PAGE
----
RACHEL MARTIN, HOST:
There's a town in Liberia that was once destroyed by the country's brutal civil war. Now it is at the front line in the battle against Ebola. Ganta sits on the Liberian border just across the river from Guinea. There used to be a busy crossing between the two countries, but because of Ebola, that crossing has closed, which has put many people out of work. NPR's Ofeibea Quist-Arcton reports.
(SOUNDBITE OF TRAFFIC)
OFEIBEA QUIST-ARCTON, BYLINE: This is the main road in Ganta. It's about a mile long and most of it is red dust, unpaved. Motorbike taxis ferry people - one, two and three on the bike - despite Ebola and being told that people should not be touching one another. Now this city has been hard hit. Battered by the civil war, Ganta is home to around 40,000 people and is one of Liberia's largest cities. Many buildings destroyed during the conflict remain gutted, others are popped by the artillery and mortar fire of the conflict that ended more than 10 years ago. Tarmac covers only a small portion of Ganta's rutted, red dirt roads. Potholes nearly swallow up vehicles. There seems to have been very little investment in this vital border town.
PRINCE HAWARD: You see the kind of road you just drove on to come here? - are we not ashamed?
QUIST-ARCTON: Local entrepreneur and businessman Prince Haward says even before Ebola, gritty Ganta was struggling. Yet, he says, it remains a major crossroads.
HAWARD: People from the southeastern region, they must transit in Ganta. People from Monrovia, they must transit in Ganta. Ganta is non-sleeping city. This is what Ganta is known for; a business-oriented city.
QUIST-ARCTON: But for many people, there's very little business right now. Yards from the border with Guinea, young men play whist under the shade of a mango tree. They were money changers until the borders closed in July. A very unhappy Prince Dolo says Ebola put an abrupt ending to their livelihoods.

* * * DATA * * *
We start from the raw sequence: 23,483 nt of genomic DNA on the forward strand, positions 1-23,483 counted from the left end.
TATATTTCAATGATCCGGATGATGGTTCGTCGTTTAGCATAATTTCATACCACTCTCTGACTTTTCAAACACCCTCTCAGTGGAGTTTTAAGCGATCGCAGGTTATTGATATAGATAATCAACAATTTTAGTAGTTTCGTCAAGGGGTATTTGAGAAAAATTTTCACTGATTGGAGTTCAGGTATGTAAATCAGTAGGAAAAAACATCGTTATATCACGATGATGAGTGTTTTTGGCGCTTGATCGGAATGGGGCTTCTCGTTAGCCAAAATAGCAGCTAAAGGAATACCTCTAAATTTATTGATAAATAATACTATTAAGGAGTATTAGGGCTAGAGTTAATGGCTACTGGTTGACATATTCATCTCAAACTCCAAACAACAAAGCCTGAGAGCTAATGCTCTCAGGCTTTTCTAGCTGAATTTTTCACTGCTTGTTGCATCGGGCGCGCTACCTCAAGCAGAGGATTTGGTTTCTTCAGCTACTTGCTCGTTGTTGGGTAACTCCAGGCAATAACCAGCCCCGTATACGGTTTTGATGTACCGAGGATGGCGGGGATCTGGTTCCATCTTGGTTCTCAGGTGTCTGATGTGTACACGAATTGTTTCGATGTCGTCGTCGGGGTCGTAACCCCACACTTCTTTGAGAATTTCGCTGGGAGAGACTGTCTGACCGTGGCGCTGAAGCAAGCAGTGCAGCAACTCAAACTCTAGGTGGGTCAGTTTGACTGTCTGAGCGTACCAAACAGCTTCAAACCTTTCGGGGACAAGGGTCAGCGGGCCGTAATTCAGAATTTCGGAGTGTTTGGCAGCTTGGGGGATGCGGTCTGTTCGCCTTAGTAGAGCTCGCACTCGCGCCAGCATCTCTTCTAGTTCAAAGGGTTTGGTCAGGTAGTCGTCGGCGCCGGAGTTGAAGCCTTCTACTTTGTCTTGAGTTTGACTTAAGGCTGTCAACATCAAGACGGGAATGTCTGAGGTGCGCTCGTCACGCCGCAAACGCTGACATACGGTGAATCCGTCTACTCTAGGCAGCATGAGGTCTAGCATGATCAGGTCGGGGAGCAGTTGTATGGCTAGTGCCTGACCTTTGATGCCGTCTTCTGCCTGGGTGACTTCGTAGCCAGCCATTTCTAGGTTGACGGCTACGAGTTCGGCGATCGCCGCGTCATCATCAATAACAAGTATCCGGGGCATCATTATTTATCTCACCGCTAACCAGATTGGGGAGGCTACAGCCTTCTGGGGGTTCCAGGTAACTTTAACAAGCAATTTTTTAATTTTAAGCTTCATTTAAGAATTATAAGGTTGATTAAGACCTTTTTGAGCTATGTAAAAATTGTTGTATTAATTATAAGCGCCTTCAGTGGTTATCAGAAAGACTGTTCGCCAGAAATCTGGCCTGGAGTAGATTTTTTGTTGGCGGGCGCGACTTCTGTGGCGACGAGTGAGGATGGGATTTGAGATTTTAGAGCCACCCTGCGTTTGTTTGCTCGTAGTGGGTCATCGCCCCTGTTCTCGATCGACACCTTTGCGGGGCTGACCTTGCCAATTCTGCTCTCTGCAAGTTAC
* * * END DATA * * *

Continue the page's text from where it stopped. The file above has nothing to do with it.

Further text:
PRINCE DOLO: Have nothing to do, border is closed. And I'm just vulnerable and unemployed. I'm not happy, five months now. Without the border, Ganta is just dead.
QUIST-ARCTON: Just off Ganta's main street, 18-year-old orange seller Bebe Gono says she's struggling.
BEBE GONO: (Through translator) We are struggling and we are trying to find the little we can afford. Five - five dollars to survive.
QUIST-ARCTON: Are you saying things are tough here in Ganta?
GONO: (Through translator) Yes, things are hard in Ganta.
QUIST-ARCTON: Comparing Liberia's civil war with Ebola in her town, Bebe Gono says both have been difficult.
GONO: (Through translator) Ganta has suffered a lot. We've suffered a lot. We lost a lot of people to the war and we also lost people to Ebola, so we've suffered a lot. As compared to the war, Ebola is worse.
QUIST-ARCTON: Gono never went to school and can't read or write, but she says if she just had a little money she'd like to open a business. Ofeibea Quist-Arcton, NPR News, Ganta.
MARTIN: You're listening to NPR News.
NPR transcripts are created on a rush deadline by Verb8tm, Inc., an NPR contractor, and produced using a proprietary transcription process developed with NPR. This text may not be in its final form and may be updated or revised in the future. Accuracy and availability may vary. The authoritative record of NPR’s programming is the audio record.